Comments about the comment in Nature: Witness gravity's quantum side in the lab

Following is a discussion about this article in Nature Vol 547 13 July 2017, by Chiara Marletto and Vlatko Vedral
To read the article select: In the last paragraph I explain my own opinion.


Richard Feynman proposed a thought experiment to analyse a deep problem: the incompatibility of quantum theory and general relativity.
Thought experiments generally speaking not the correct way to unravel the laws of nature. They are completely inapropiate to discuss issues at elementary particles, because real experiments are extremely difficult.
General relativity is a ‘classical’ theory, in that any quantity that can be observed — such as the gravitational field — has a definite value that can be represented by real numbers.
The gravitational field can not directly be observed, the strength of the field can only be calculated.
It is interesting that is written: by real numbers. Spacetime is in essence based on imaginary numbers i.e. the parameters x,y and z versus the parameter t. As such we get s = x + i*c*t
In quantum theory, by contrast, observables such as position or velocity cannot both have definite values at the same time.
The problem is largely: How do you measure these quantities.
It should be mentioned that GR and the quantum theory are difficult to compare. GR describes the behaviour of large objects. The quantum theory describes the behaviour of elementary particles. The technical issue when you make any measurement in the quantum realm you disturb that particle.
If you want to measure a position you need one measurement. If you want to measure a velocity you at least two measurements, which is "impossible". See also Reflection 1
A particle may exist in a ‘superposition’ of states — being in two places at once, for example.
IMO this is physical not possible. Typical states involved are polarization directions.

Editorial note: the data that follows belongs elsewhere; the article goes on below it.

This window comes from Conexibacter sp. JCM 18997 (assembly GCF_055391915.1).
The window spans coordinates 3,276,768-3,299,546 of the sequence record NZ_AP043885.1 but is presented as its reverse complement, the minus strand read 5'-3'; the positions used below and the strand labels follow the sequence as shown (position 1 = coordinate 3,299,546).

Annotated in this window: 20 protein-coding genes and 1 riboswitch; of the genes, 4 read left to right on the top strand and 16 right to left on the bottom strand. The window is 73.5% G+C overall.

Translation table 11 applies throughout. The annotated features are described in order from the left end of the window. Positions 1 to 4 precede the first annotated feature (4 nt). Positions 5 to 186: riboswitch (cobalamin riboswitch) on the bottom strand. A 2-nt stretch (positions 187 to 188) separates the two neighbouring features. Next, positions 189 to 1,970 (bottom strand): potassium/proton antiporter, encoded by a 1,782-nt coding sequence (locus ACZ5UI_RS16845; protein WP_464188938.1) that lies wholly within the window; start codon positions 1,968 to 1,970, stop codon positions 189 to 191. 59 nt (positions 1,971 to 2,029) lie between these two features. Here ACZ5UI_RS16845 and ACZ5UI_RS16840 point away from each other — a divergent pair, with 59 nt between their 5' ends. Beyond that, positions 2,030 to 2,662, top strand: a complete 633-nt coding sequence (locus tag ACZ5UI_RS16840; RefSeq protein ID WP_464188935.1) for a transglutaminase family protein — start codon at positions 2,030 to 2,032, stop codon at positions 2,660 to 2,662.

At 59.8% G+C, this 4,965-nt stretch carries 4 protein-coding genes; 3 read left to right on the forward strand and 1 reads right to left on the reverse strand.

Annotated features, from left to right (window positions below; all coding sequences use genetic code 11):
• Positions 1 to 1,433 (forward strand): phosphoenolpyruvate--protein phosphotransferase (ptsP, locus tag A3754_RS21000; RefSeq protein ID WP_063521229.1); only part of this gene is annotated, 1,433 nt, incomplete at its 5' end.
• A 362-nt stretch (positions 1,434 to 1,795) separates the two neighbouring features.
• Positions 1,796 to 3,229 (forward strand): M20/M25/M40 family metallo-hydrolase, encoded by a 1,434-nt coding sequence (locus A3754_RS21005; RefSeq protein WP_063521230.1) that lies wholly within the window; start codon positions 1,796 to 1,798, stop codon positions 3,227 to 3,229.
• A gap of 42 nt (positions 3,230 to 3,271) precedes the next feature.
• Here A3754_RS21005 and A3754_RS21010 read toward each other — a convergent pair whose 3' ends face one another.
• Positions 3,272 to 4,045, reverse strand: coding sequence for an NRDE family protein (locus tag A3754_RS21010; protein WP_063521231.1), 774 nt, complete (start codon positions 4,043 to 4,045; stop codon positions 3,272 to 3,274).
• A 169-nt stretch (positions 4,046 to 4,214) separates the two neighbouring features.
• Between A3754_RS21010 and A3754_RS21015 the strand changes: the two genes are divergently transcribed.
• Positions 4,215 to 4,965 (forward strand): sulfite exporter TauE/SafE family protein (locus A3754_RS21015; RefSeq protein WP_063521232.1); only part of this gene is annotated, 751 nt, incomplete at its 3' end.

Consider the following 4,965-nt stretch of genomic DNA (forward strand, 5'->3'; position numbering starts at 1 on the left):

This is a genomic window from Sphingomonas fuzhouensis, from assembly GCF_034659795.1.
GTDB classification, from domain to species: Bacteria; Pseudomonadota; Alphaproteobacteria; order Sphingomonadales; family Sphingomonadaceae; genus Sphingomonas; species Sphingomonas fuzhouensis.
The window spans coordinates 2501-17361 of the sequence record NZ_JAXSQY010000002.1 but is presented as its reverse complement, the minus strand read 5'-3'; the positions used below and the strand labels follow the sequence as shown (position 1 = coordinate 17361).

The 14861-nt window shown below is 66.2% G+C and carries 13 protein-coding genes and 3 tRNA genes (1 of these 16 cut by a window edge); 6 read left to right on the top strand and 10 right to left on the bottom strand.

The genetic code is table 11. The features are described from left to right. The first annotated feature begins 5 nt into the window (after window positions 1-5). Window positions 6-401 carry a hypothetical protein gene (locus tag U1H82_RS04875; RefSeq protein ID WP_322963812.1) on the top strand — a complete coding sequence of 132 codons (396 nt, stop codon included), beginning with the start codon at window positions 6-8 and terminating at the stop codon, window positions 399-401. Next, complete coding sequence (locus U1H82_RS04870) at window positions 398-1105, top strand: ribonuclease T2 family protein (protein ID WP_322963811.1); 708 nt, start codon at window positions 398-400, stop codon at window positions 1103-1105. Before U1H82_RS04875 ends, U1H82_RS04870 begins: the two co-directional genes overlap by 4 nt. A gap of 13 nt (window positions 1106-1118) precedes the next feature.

When you measure its location you get a certain value, but you cannot predict ahead of the measurement what it will be.
There is nothing wrong or special with this. The problem are in the details. In a double slit experiment, as in the picture of the article, the most probable outcomes are in certain lines parallel to the slit.
To get a better understanding What you should do first is a simpler experiment with no slit but only with one hole through which the large molecules can pass. You should perform now the experiment and monitor 10 hits. When you observe the results the hits will be almost random. You can repeat this same experiment en you will get a different result also with 10 almost random hits, meaning that you cannot predict the outcome in advance. That is all, nothing special.
Hence the notorious story of Schrödinger’s cat.
You do not need Schrödinger's cat to explain this random or unpredictable behaviour.
According to quantum theory, one can set up an experiment where a cat hidden in a box with deadly poison is in a superposition of being alive or dead until someone opens the box and reveals its fate.
This sounds like a make believe story. In reality there is much more involved. The text is too short to evaluate its value.